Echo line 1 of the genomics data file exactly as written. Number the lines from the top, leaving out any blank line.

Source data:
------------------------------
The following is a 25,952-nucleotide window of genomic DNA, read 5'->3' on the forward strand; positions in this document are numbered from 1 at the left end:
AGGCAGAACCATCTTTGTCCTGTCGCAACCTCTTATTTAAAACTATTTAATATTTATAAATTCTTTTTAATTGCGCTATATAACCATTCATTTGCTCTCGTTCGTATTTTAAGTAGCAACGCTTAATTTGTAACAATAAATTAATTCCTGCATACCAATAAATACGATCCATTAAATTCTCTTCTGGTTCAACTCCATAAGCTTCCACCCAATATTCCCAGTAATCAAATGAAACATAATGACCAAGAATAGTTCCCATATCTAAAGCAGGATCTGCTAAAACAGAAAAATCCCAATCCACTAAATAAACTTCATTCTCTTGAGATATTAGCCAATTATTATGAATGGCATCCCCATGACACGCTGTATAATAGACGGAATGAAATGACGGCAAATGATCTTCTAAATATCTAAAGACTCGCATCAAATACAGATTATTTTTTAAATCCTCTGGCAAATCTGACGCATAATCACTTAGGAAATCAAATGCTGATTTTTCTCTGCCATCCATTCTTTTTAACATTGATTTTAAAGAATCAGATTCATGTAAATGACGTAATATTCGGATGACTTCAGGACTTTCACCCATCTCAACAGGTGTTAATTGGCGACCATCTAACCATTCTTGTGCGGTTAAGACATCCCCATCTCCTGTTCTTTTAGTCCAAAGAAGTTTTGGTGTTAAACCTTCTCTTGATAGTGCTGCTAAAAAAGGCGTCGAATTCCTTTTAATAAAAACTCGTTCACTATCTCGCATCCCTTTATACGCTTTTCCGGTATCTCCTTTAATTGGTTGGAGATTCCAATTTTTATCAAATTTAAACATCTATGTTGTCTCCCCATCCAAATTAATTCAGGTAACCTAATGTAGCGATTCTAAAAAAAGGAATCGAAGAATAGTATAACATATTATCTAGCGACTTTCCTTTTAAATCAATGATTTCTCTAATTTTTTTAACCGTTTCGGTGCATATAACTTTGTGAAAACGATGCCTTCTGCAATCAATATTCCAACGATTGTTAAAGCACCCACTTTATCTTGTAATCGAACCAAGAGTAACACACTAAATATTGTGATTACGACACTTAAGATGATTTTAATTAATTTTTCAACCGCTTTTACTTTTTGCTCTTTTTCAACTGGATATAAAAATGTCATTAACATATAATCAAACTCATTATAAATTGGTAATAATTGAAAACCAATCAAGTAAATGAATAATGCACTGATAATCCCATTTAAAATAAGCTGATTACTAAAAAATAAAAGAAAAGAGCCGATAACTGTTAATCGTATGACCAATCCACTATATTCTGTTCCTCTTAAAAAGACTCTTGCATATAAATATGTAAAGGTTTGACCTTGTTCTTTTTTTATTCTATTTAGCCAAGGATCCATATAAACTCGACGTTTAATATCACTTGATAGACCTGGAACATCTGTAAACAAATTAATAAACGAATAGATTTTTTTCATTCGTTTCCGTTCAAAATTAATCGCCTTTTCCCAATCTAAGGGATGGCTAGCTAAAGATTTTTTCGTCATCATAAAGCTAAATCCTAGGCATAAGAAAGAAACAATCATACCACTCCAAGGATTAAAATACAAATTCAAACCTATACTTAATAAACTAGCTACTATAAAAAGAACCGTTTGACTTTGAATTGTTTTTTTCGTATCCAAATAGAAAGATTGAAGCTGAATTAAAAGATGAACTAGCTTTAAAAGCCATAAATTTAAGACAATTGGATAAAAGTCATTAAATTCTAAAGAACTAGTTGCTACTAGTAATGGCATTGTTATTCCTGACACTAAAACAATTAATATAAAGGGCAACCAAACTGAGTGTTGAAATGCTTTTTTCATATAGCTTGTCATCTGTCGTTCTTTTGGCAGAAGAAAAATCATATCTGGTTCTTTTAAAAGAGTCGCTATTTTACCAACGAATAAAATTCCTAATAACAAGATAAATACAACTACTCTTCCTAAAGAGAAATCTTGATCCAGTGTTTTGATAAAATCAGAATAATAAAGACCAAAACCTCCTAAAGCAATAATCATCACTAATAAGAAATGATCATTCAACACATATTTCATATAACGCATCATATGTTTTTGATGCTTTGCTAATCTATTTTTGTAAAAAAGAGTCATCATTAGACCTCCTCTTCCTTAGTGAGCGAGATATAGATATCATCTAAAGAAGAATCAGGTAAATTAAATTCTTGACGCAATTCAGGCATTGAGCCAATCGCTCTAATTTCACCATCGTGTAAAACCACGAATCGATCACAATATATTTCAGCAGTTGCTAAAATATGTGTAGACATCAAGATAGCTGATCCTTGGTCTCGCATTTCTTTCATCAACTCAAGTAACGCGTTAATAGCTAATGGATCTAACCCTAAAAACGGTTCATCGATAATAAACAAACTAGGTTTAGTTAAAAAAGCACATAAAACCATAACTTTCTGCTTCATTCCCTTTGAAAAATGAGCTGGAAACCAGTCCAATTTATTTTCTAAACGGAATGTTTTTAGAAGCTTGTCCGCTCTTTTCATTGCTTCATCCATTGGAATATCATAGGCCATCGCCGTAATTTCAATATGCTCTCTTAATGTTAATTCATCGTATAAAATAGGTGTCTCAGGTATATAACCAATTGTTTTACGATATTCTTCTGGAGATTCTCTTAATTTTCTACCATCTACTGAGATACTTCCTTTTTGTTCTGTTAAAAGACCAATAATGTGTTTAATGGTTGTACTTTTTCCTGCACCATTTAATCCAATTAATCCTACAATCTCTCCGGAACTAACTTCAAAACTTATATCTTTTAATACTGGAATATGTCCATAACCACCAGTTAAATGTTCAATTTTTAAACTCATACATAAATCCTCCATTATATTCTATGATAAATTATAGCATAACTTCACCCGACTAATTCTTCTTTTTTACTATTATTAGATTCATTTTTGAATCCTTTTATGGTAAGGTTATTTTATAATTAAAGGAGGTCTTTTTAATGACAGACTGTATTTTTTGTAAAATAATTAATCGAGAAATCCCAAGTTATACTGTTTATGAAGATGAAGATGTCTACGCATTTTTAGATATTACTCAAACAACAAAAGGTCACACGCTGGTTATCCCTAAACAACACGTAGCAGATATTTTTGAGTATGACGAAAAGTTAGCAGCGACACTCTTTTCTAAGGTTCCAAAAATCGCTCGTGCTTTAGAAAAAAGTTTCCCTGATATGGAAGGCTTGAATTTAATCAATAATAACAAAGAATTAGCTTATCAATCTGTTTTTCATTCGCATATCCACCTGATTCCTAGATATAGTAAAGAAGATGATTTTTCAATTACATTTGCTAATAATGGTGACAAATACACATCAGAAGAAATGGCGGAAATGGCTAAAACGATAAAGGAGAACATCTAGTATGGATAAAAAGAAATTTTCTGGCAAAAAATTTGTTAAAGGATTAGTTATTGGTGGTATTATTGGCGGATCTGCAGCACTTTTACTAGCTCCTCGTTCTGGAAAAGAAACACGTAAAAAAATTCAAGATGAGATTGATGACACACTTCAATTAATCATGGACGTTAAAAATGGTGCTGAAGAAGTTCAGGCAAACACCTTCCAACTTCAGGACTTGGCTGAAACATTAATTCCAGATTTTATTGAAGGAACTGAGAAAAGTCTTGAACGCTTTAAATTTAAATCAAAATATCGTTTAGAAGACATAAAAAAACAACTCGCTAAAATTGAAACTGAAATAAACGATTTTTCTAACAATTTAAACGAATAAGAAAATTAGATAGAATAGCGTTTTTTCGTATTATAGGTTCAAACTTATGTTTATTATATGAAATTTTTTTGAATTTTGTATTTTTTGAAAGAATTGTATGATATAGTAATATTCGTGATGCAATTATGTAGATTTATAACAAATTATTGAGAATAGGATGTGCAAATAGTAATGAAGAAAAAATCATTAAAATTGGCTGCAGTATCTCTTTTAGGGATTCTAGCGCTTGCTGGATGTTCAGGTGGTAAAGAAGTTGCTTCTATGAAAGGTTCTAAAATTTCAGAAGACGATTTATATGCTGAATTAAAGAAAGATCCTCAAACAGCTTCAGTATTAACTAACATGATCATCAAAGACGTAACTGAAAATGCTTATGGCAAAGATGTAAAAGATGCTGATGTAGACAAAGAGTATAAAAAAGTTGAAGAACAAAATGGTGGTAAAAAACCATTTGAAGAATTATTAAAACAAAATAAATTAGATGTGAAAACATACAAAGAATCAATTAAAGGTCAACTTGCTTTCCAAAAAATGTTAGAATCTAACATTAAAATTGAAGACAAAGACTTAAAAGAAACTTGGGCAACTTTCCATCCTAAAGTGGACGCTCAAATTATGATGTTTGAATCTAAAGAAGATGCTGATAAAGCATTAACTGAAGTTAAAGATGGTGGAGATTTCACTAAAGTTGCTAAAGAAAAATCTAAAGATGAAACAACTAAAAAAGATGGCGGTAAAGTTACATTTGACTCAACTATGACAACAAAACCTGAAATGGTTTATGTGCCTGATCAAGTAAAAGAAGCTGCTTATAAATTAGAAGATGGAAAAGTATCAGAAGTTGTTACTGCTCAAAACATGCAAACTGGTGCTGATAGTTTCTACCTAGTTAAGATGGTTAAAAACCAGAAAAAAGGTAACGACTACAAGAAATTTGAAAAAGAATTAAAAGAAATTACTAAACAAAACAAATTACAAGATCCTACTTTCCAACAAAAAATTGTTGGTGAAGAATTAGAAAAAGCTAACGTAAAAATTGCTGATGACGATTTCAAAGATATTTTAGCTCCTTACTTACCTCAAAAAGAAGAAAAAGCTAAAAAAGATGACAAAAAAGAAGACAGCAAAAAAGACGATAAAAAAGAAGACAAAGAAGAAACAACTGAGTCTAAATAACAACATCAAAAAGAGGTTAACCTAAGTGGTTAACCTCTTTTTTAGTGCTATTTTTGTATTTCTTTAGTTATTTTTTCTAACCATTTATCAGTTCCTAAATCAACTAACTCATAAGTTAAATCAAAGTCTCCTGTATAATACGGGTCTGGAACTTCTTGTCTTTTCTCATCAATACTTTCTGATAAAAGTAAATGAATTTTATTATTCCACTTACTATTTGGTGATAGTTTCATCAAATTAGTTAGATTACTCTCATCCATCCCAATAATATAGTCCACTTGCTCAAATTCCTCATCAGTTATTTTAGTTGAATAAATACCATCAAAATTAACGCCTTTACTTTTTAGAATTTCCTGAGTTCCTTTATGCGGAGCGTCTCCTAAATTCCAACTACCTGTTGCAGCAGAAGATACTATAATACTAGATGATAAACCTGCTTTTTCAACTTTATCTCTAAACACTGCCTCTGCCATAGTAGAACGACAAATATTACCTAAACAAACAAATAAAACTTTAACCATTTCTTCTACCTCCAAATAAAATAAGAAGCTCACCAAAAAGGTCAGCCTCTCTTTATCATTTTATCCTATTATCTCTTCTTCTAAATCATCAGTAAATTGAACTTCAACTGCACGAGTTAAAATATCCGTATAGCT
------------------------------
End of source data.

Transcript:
The following is a 25,952-nucleotide window of genomic DNA, read 5'->3' on the forward strand; positions in this document are numbered from 1 at the left end: